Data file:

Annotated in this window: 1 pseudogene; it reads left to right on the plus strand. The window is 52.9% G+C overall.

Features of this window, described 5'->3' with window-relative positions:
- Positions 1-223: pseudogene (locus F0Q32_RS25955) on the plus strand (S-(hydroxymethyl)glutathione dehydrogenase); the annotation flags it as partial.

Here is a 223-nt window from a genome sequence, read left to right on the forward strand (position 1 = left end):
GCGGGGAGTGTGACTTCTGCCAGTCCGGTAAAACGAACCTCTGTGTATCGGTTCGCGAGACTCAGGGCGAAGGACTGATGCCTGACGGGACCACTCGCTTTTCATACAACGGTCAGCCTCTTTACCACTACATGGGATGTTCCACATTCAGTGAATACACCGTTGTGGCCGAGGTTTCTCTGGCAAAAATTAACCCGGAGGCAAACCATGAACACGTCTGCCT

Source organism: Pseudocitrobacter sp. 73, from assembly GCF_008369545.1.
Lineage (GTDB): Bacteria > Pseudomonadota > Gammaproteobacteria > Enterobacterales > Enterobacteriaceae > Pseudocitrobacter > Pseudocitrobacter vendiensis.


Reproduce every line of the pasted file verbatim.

Annotated in this window: 1 pseudogene; it reads left to right on the plus strand. The window is 52.9% G+C overall.

Features of this window, described 5'->3' with window-relative positions:
- Positions 1-223: pseudogene (locus F0Q32_RS25955) on the plus strand (S-(hydroxymethyl)glutathione dehydrogenase); the annotation flags it as partial.

Here is a 223-nt window from a genome sequence, read left to right on the forward strand (position 1 = left end):
GCGGGGAGTGTGACTTCTGCCAGTCCGGTAAAACGAACCTCTGTGTATCGGTTCGCGAGACTCAGGGCGAAGGACTGATGCCTGACGGGACCACTCGCTTTTCATACAACGGTCAGCCTCTTTACCACTACATGGGATGTTCCACATTCAGTGAATACACCGTTGTGGCCGAGGTTTCTCTGGCAAAAATTAACCCGGAGGCAAACCATGAACACGTCTGCCT

Source organism: Pseudocitrobacter sp. 73, from assembly GCF_008369545.1.
Lineage (GTDB): Bacteria > Pseudomonadota > Gammaproteobacteria > Enterobacterales > Enterobacteriaceae > Pseudocitrobacter > Pseudocitrobacter vendiensis.